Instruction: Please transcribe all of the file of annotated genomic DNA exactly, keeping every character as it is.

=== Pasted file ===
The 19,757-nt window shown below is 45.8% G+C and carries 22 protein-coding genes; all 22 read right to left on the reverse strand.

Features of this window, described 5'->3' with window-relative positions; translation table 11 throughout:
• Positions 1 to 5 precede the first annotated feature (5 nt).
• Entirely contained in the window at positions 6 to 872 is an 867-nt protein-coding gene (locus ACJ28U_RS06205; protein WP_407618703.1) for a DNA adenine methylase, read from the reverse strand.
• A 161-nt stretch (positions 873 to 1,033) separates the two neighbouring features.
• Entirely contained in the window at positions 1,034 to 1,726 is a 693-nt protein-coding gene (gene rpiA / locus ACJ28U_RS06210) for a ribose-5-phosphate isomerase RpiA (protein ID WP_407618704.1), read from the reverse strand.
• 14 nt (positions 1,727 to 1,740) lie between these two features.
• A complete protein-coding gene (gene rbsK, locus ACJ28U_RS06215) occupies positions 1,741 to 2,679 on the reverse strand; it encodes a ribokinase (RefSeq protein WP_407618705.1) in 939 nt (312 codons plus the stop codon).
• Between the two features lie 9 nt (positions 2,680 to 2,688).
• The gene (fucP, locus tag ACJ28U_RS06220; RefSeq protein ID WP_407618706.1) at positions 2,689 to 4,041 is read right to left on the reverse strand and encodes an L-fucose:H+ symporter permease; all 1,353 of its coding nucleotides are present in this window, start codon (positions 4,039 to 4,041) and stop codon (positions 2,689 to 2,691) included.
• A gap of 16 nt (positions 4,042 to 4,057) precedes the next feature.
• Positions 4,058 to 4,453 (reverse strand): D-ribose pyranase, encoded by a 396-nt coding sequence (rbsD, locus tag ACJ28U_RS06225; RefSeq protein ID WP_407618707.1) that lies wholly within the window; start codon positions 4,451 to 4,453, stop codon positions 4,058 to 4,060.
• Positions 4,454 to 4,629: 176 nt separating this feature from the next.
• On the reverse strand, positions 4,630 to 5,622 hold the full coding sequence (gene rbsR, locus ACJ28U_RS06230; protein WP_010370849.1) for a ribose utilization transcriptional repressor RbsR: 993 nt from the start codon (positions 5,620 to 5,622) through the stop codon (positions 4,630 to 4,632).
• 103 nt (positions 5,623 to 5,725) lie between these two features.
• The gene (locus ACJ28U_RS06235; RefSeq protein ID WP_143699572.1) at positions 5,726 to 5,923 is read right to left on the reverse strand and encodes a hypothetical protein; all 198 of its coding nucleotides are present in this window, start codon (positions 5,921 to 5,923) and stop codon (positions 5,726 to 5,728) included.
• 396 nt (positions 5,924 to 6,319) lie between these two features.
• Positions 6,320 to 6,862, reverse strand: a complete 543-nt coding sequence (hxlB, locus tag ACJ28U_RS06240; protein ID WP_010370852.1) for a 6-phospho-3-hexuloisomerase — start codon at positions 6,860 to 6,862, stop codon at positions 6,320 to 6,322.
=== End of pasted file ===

The 19,757-nt window shown below is 45.8% G+C and carries 22 protein-coding genes; all 22 read right to left on the reverse strand.

Features of this window, described 5'->3' with window-relative positions; translation table 11 throughout:
• Positions 1 to 5 precede the first annotated feature (5 nt).
• Entirely contained in the window at positions 6 to 872 is an 867-nt protein-coding gene (locus ACJ28U_RS06205; protein WP_407618703.1) for a DNA adenine methylase, read from the reverse strand.
• A 161-nt stretch (positions 873 to 1,033) separates the two neighbouring features.
• Entirely contained in the window at positions 1,034 to 1,726 is a 693-nt protein-coding gene (gene rpiA / locus ACJ28U_RS06210) for a ribose-5-phosphate isomerase RpiA (protein ID WP_407618704.1), read from the reverse strand.
• 14 nt (positions 1,727 to 1,740) lie between these two features.
• A complete protein-coding gene (gene rbsK, locus ACJ28U_RS06215) occupies positions 1,741 to 2,679 on the reverse strand; it encodes a ribokinase (RefSeq protein WP_407618705.1) in 939 nt (312 codons plus the stop codon).
• Between the two features lie 9 nt (positions 2,680 to 2,688).
• The gene (fucP, locus tag ACJ28U_RS06220; RefSeq protein ID WP_407618706.1) at positions 2,689 to 4,041 is read right to left on the reverse strand and encodes an L-fucose:H+ symporter permease; all 1,353 of its coding nucleotides are present in this window, start codon (positions 4,039 to 4,041) and stop codon (positions 2,689 to 2,691) included.
• A gap of 16 nt (positions 4,042 to 4,057) precedes the next feature.
• Positions 4,058 to 4,453 (reverse strand): D-ribose pyranase, encoded by a 396-nt coding sequence (rbsD, locus tag ACJ28U_RS06225; RefSeq protein ID WP_407618707.1) that lies wholly within the window; start codon positions 4,451 to 4,453, stop codon positions 4,058 to 4,060.
• Positions 4,454 to 4,629: 176 nt separating this feature from the next.
• On the reverse strand, positions 4,630 to 5,622 hold the full coding sequence (gene rbsR, locus ACJ28U_RS06230; protein WP_010370849.1) for a ribose utilization transcriptional repressor RbsR: 993 nt from the start codon (positions 5,620 to 5,622) through the stop codon (positions 4,630 to 4,632).
• 103 nt (positions 5,623 to 5,725) lie between these two features.
• The gene (locus ACJ28U_RS06235; RefSeq protein ID WP_143699572.1) at positions 5,726 to 5,923 is read right to left on the reverse strand and encodes a hypothetical protein; all 198 of its coding nucleotides are present in this window, start codon (positions 5,921 to 5,923) and stop codon (positions 5,726 to 5,728) included.
• 396 nt (positions 5,924 to 6,319) lie between these two features.
• Positions 6,320 to 6,862, reverse strand: a complete 543-nt coding sequence (hxlB, locus tag ACJ28U_RS06240; protein ID WP_010370852.1) for a 6-phospho-3-hexuloisomerase — start codon at positions 6,860 to 6,862, stop codon at positions 6,320 to 6,322.